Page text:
By Vince Echavaria
What began as a push by a city in Orange County to remove its popular beach bonfire pits has begun to drift toward other areas where open burning has been a cherished tradition, including Dockweiler State Beach in Playa del Rey.
Flames from the dozens of fire pits dotting Dockweiler are visible to motorists traveling along scenic Vista del Mar in the evening, and the smell from grills and logs burning in the beach’s fire rings is a common scent for cyclists and pedestrians passing through the stretch of sand on the bike path.
Visitors come from throughout the region and some arrive hours early to lay claim to a bonfire pit where their friends or family members can later join them for a nighttime gathering around the flames with the sound of waves crashing in the background.
At Dockweiler and other Southern California beaches, this has been an activity experienced by generations of families, or for others, a new way to enjoy the beach lifestyle.
But the opportunity to light bonfires could be extinguished under a proposal by staff of the South Coast Air Quality Management District to ban open burning on all beaches in Los Angeles and Orange counties.
The AQMD staff recommended last month that an amendment be made to an existing district rule that would outlaw open burning on L.A. and Orange county beaches year-round as a way to protect beachgoers and residents living nearby from the effects of breathing in wood smoke and other materials burned in the pits.
“(Staff) is looking at prohibiting open fires on beaches to protect the health of those who live and work near the beaches as well as those who go to the beach,” said Sam Atwood, spokesman for the Air Quality Management District. “When you think about it, most, if not all beaches in the counties prohibit cigarette smoking on the beaches for what are now obvious health reasons, so why does it make sense to allow bonfires, which contain many of the same pollutants, to continue?”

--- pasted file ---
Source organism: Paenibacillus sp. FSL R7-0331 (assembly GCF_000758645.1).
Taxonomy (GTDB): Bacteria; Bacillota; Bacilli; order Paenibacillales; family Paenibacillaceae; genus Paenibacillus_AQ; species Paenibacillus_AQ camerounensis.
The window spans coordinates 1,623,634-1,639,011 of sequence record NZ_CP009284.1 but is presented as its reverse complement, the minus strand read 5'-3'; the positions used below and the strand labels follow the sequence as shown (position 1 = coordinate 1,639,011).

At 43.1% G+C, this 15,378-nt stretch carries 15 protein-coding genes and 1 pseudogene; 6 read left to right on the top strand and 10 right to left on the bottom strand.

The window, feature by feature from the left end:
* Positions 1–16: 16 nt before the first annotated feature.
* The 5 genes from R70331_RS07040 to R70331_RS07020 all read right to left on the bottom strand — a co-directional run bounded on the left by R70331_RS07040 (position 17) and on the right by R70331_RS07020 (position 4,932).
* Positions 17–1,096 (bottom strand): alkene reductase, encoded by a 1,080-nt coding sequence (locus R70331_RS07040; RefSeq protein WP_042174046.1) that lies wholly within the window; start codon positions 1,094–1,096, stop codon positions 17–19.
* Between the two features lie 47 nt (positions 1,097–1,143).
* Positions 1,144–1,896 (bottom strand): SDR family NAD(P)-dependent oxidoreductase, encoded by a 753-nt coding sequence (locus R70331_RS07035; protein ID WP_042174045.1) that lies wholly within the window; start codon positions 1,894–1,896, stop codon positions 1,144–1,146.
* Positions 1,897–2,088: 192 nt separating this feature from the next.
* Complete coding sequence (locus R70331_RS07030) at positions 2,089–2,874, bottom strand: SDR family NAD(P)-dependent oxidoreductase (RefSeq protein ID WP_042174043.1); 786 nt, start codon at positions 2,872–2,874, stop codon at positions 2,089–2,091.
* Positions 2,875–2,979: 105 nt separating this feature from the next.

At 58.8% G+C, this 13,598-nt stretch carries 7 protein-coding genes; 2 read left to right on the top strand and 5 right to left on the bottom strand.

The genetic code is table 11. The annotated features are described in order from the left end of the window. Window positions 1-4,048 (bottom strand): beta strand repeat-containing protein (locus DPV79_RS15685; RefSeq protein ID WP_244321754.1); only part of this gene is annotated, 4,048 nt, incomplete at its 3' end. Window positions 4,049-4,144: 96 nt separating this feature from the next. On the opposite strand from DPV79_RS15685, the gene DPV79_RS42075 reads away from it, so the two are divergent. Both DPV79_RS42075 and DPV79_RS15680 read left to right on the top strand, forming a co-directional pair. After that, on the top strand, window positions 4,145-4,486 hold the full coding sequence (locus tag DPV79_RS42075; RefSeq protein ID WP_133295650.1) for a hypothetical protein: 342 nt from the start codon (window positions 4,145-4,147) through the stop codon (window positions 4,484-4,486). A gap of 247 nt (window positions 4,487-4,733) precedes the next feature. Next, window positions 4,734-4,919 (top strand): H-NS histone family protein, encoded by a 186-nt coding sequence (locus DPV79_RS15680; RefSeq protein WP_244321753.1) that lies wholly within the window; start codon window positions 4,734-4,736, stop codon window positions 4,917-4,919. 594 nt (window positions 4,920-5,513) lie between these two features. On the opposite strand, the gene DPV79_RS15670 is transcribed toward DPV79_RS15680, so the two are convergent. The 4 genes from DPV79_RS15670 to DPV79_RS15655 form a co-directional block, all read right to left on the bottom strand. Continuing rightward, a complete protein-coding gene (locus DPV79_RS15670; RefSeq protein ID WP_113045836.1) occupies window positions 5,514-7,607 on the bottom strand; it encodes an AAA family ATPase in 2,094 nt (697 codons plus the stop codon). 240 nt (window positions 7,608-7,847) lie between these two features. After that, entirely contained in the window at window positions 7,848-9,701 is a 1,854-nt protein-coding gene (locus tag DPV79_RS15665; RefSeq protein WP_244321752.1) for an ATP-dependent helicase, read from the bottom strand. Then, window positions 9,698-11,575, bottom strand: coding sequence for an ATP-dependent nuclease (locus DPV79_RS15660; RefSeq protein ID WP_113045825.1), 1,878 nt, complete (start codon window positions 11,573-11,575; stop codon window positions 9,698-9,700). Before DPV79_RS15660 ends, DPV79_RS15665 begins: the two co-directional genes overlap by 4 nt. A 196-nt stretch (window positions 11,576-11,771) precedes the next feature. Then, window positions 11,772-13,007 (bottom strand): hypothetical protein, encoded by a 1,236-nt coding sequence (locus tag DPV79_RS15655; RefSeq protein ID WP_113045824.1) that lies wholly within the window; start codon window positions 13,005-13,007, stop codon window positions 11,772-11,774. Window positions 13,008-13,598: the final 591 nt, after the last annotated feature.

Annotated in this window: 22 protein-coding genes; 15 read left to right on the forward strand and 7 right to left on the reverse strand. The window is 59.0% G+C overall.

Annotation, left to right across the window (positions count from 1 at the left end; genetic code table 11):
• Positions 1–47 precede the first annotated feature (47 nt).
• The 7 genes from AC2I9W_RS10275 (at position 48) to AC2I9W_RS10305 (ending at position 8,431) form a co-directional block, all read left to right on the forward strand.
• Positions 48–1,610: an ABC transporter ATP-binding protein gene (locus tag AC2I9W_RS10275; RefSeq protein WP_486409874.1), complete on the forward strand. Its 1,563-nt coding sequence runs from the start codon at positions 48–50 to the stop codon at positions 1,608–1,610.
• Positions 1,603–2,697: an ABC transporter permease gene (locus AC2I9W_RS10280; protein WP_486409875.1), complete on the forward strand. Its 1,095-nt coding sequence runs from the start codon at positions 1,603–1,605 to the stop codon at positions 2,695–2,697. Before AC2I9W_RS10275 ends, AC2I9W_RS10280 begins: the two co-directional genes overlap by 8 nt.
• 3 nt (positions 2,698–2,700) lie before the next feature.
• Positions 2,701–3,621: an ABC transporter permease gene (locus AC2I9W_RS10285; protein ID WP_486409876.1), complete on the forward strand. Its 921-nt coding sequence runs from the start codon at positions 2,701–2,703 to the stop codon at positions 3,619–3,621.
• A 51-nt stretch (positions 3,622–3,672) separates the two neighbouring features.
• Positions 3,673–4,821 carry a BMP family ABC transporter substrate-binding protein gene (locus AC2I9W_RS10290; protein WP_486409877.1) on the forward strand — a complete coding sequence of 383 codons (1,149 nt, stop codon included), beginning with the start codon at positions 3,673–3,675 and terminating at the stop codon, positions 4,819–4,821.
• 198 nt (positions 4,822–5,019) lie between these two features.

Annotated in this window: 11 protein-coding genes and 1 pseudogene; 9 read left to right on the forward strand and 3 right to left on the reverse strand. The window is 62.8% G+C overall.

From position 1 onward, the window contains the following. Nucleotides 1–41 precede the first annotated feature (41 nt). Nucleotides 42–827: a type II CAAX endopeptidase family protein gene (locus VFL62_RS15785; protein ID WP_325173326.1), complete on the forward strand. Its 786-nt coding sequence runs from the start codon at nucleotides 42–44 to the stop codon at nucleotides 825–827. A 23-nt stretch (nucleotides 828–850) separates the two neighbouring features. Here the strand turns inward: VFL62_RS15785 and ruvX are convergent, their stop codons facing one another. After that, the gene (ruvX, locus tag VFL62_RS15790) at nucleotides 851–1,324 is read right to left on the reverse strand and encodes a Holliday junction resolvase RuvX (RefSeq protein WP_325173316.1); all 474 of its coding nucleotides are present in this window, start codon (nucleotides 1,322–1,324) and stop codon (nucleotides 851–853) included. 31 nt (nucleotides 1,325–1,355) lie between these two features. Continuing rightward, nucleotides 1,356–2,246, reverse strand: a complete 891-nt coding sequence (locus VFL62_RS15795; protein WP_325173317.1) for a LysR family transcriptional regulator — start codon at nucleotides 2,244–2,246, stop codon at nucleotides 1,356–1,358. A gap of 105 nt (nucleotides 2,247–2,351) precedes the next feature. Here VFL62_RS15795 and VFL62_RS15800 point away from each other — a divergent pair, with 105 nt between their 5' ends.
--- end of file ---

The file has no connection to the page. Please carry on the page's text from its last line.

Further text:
The proposal comes after the city of Newport Beach sought to remove a total of 60 of its fire rings from the beach near the Balboa Pier and on Corona del Mar State Beach due to concerns from residents living near the beaches about potential health impacts from having wood smoke in the air throughout the evening. California Coastal Commission staff have recommended against the Newport Beach request arguing that the public should have access to lower cost visitor and recreational beach facilities like the fire pits.
“Staff is recommending denial because removal of the fire rings would deny the public access to this popular form of lower cost public recreation,” they wrote in their report.
The commission decided last month to delay the hearing on the Newport Beach motion until June, knowing that the AQMD is seeking to amend its longstanding regulations on open burning, said Jeff Rabin, analyst with the Coastal Commission’s South Coast District office.
The AQMD held a community meeting March 28 to get some feedback from the public on the countywide bonfire prohibition and is scheduled to consider the issue at its May 3 meeting. The proposed removal of the fire rings in Newport Beach has generated an outcry from many beach visitors who say that they have been taking part in the gatherings for years and in some cases, they have been a family tradition for generations. An online petition to “stop the removal of 60 fire rings at Big Corona State Beach and Balboa” has received nearly 6,600 supporters and a Facebook group has been created for those seeking to restore the rings.